As an editor, I make an effort to point out the positives in all my clients’ work. I do that because, as a writer, I know that we can swallow a mountain-load of negative…but without a sip of positive, it can easily get lodged in our throats, choking us into a stationary state.

Fellow writers, find solace in knowing that we’ve all been there. The disappointment feels unsurmountable, but breathe deep, and keep moving forward. Remember the last words of encouragement you heard from anyone, and let that reignite your confidence.

And my fellow editors, please don’t overlook the encouraging words. Your are on the same team as your clients; make sure they know that.

Your Freedom

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There will come a time,

When your eyes will shoot open

With the sting of your heart,

From the thought

of all the moments

When you turned your gaze away.

When you will look back and wish,

You had stopped the tapping,

The chit-chatting,

The game playing.

There will come a time,

When the fog of your mind will settle,

Shaming you to your knees,

When you will wish you had paid attention,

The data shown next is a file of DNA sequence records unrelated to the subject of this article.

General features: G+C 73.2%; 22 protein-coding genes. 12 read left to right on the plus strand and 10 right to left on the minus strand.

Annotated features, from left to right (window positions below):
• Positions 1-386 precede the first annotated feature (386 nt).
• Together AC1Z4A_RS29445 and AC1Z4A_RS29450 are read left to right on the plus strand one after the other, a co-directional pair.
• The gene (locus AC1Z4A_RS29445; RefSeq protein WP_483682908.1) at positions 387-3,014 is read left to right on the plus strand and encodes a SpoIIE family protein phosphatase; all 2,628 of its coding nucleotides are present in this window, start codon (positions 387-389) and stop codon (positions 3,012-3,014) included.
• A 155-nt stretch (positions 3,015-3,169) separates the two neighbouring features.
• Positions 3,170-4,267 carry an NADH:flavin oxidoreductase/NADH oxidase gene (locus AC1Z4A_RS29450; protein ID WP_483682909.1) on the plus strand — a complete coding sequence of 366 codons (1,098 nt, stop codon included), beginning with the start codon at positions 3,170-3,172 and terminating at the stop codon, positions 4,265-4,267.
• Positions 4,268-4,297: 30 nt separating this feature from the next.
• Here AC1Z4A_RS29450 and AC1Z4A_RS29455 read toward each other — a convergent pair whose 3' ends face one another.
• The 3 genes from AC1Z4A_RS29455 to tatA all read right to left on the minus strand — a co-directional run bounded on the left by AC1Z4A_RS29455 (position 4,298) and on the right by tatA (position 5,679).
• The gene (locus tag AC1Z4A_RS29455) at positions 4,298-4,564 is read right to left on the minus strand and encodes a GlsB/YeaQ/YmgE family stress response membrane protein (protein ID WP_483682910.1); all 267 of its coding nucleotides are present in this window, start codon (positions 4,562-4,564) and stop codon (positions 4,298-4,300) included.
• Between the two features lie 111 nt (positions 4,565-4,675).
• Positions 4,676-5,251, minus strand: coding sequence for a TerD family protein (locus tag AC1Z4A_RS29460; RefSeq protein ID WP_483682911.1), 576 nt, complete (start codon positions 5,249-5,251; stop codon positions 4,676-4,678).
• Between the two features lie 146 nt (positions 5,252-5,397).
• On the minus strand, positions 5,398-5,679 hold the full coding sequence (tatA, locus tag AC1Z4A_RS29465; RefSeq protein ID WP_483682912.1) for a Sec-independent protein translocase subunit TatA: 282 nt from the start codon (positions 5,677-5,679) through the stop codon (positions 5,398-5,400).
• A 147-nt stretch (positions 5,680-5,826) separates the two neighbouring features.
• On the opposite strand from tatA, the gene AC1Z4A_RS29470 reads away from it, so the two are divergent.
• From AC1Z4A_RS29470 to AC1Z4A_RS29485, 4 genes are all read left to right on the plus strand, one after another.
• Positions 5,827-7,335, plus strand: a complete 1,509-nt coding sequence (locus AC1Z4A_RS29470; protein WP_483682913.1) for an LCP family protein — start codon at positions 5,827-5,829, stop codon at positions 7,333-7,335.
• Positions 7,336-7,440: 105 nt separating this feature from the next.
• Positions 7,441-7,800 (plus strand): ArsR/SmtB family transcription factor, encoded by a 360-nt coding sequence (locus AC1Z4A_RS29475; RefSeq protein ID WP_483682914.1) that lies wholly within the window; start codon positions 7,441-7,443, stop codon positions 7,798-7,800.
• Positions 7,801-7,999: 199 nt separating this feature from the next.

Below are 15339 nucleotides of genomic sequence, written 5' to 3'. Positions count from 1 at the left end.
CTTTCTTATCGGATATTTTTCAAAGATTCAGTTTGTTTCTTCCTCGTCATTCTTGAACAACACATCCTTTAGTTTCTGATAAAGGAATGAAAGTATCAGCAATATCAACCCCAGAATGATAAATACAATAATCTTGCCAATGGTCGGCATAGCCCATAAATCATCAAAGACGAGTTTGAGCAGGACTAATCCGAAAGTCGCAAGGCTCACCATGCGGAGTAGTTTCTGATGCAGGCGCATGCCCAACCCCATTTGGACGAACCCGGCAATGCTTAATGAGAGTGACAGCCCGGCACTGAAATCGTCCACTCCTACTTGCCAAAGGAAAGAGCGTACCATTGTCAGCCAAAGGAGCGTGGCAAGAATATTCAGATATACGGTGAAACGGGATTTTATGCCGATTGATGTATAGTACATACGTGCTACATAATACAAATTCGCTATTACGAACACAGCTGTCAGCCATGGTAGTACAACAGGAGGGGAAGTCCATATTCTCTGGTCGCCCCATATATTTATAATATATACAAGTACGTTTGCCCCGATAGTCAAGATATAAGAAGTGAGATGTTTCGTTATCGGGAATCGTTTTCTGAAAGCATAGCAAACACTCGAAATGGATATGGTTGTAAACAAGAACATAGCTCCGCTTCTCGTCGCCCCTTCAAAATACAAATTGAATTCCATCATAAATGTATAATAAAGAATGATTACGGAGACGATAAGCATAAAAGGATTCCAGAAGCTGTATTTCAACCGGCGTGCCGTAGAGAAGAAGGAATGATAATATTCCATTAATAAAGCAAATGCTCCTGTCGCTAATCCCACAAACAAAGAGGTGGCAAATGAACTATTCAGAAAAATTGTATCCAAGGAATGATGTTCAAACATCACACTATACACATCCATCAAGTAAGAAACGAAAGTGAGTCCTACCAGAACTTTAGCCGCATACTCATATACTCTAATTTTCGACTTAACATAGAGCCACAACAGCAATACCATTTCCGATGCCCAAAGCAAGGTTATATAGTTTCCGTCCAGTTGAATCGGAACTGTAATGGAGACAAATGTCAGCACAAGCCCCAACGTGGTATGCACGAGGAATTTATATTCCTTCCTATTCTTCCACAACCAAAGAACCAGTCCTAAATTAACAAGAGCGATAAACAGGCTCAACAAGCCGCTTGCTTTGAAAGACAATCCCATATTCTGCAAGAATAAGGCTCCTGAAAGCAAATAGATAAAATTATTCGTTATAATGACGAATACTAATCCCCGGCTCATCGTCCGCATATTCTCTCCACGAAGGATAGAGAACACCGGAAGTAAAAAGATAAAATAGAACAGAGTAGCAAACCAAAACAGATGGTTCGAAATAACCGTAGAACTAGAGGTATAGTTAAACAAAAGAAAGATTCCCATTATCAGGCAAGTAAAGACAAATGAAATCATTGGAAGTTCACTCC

Wish you had given a glance,

A hug,

A moment.

There will come a time,

When as you think of me,

You will wish

For just one glance,

Just one hug,

Just one moment of love.

When you will beg to sacrifice everything,

For just a second

with me.

There will come a time,

It’s on its way,

When the memories will haunt you,

When you will wish you could rewind,

And give love to those who loved you.

When you will wish you could un-do

The hurt you didn’t see,

The pain you never noticed,

The neglect you displayed

so casually.

But when that time comes,

It will be too late.

I will already be gone,

Far out of your reach.

You will be left alone,

Free to tap,

and chit-chat,

and play as you please.

There will come a time…

When you will be free of me.

A Different Language

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You and I,

We don’t speak the same language.

Your mind understands my words,

But it’s not your mind I need to reach.

The words of my heart are clear:

Respect me – honor me – cherish me.

But you don’t understand all that’s left unsaid.

You don’t hear all my soul has screamed.

It calls to you,

It tells you to reach for me,

It tells you to wrap me in the warmth of your safety.

Your mind understands my words,

But it’s not your mind I need to reach.

When you offer me a morsel,

Give it life, then walk away,

I try to untangle what you’ve said,

Try to filter out the pain.

My mind understands your words,

But it’s my heart that feels the hurt.

You continue, in your manner,

With nothing else to say.

Foolishly, I wait for more.

You and I,

We don’t speak the same language.

Writing…As a Team Sport